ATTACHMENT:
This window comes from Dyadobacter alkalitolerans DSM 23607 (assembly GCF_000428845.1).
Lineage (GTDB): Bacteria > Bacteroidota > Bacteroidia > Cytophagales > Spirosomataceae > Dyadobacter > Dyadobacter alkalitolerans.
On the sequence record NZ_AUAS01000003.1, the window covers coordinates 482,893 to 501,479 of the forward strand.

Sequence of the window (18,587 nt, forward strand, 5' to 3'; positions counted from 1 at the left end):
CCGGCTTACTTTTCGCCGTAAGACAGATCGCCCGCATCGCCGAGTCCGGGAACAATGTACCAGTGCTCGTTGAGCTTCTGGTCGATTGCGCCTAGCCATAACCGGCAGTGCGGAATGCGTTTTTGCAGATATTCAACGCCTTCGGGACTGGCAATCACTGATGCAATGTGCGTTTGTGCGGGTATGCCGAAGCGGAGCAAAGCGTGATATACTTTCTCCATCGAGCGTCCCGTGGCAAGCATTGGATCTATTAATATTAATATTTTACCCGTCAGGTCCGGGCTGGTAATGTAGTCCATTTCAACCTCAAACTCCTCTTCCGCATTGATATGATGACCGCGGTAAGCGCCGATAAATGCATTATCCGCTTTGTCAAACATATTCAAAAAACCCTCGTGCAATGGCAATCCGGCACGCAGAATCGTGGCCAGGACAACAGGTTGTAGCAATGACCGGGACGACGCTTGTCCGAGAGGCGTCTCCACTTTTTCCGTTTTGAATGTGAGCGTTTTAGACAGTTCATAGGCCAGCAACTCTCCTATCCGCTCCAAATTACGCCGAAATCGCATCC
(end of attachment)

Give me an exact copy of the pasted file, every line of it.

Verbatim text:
This window comes from Dyadobacter alkalitolerans DSM 23607 (assembly GCF_000428845.1).
Lineage (GTDB): Bacteria > Bacteroidota > Bacteroidia > Cytophagales > Spirosomataceae > Dyadobacter > Dyadobacter alkalitolerans.
On the sequence record NZ_AUAS01000003.1, the window covers coordinates 482,893 to 501,479 of the forward strand.

Sequence of the window (18,587 nt, forward strand, 5' to 3'; positions counted from 1 at the left end):
CCGGCTTACTTTTCGCCGTAAGACAGATCGCCCGCATCGCCGAGTCCGGGAACAATGTACCAGTGCTCGTTGAGCTTCTGGTCGATTGCGCCTAGCCATAACCGGCAGTGCGGAATGCGTTTTTGCAGATATTCAACGCCTTCGGGACTGGCAATCACTGATGCAATGTGCGTTTGTGCGGGTATGCCGAAGCGGAGCAAAGCGTGATATACTTTCTCCATCGAGCGTCCCGTGGCAAGCATTGGATCTATTAATATTAATATTTTACCCGTCAGGTCCGGGCTGGTAATGTAGTCCATTTCAACCTCAAACTCCTCTTCCGCATTGATATGATGACCGCGGTAAGCGCCGATAAATGCATTATCCGCTTTGTCAAACATATTCAAAAAACCCTCGTGCAATGGCAATCCGGCACGCAGAATCGTGGCCAGGACAACAGGTTGTAGCAATGACCGGGACGACGCTTGTCCGAGAGGCGTCTCCACTTTTTCCGTTTTGAATGTGAGCGTTTTAGACAGTTCATAGGCCAGCAACTCTCCTATCCGCTCCAAATTACGCCGAAATCGCATCC